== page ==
IHOP wants you to pair your French toast with a mimosa, and your “IHOb” burger with a beer. Finally.
The company today announced a “Bubbles, Wine & Brews” menu, featuring curated and locally sourced beer and wine options, as well as Bud Light, Blue Moon and Corona, and mimosas and wines from Barefoot–Bubbly Brut, Bubbly Chardonnay and Cabernet Sauvignon.
The pilot is now available at three restaurants in San Diego and New Mexico and will expand to additional markets, including New York, Rhode Island, Maryland and Ohio, in the coming months. It will soon be available to all franchisees across the 1,700-unit system, if they so choose.
President Jay Johns admits securing a liquor license–which can cost anywhere from $300 to $14,000 depending on location–may pose a barrier for entry, but adds that several franchisees are eager to introduce alcohol offerings nonetheless.
“As we continue to roll out to more locations, we hope the optimizations and key learnings [from the test] will continually offer franchisees the tools needed to successfully launch in their markets,” he said.
In fact, this menu was created using feedback and learnings from several IHOP franchisees who have been offering one-off alcohol programs for the past few years.
The timing now, however, seems a bit more essential as the chain continues its long recovery from a debilitating 2020 incited by the COVID-19 pandemic that shuttered dining rooms across the country. The chain’s Q2 2021 earnings remained negative, though the -3.4% was a material improvement of nearly 18 percentage points from the first quarter.
Alcohol could push IHOP’s recovery from a crawl to a sprint, as it yields margins of about 75% for beer and 60% to 70% for wine. That’s compared to the general profit margin of a restaurant that only sells food, which is about 3% to 6% on average.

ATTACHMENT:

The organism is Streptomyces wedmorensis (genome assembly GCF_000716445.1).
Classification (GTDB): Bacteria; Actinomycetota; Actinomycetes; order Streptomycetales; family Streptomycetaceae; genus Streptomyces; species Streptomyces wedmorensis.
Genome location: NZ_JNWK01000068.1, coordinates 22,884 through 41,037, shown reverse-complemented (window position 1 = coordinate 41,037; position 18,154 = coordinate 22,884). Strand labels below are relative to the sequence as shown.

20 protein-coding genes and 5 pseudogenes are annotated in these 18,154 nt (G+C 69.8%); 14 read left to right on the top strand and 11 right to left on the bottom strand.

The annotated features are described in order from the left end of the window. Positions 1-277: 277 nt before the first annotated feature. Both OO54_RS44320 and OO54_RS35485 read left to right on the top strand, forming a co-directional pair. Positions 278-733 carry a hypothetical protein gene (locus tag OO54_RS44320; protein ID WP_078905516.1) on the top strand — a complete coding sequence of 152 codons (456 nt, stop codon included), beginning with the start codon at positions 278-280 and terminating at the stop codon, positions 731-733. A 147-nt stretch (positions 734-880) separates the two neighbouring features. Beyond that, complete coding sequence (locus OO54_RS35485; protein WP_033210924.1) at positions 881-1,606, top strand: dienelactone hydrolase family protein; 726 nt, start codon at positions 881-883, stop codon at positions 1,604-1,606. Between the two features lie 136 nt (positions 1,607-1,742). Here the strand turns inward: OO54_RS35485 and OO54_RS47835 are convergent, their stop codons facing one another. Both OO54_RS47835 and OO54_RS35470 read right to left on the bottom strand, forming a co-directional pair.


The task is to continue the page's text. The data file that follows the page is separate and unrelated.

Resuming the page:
For additional optimism, Applebee’s, IHOP’s sister chain at Dine Brands, could provide a target benchmark, historically generating about 15% of its sales from alcohol.
And as it turns out, more people are drinking now, so the new menu could provide a traffic boost for measure. Researchers from Johns Hopkins and the University of Maryland found that 60% of Americans are drinking more compared to pre-pandemic times.
IHOP facilitated a survey itself last month to gauge interest from its loyal customers. Results showed that 66% of its recent guests and 58% of its younger guests (21 to 34) want to have an alcoholic beverage with their IHOP meal. Further, nearly 50% of drinkers ages 21 to 70 said they would be more likely to visit an IHOP if alcoholic beverages were served.
“Through research, we’ve learned that consumers are excited for these new menu options,” Johns said. “We maintain a steadfast commitment to meet the ever-changing needs of our guests. As we explore ways to enhance the dining experience for our guests, we felt adding alcoholic beverage options to our menu is a right next step to propel that forward.”
Notably, these options should also complement the brand’s lunch and dinner dayparts, both of which have been a priority area throughout the past couple of years and will continue to be so. IHOP launched its “IHOb” campaign in 2018 to promote a new burger line, for example, and its IHOPPY Hour in 2020–its first-ever lunch and dinner-focused value menu.
“We see this launch as part of our continued prioritization of the p.m. daypart, with hopes of attracting new guests during different times of the day. While we are offering morning drinks, like mimosas and sparkling wine, we are also offering afternoon and evening-focused beverages to accompany IHOP favorites for meals beyond breakfast,” Johns said. “Adult beverages offer a terrific innovation and evolution to enjoy IHOP for every occasion.”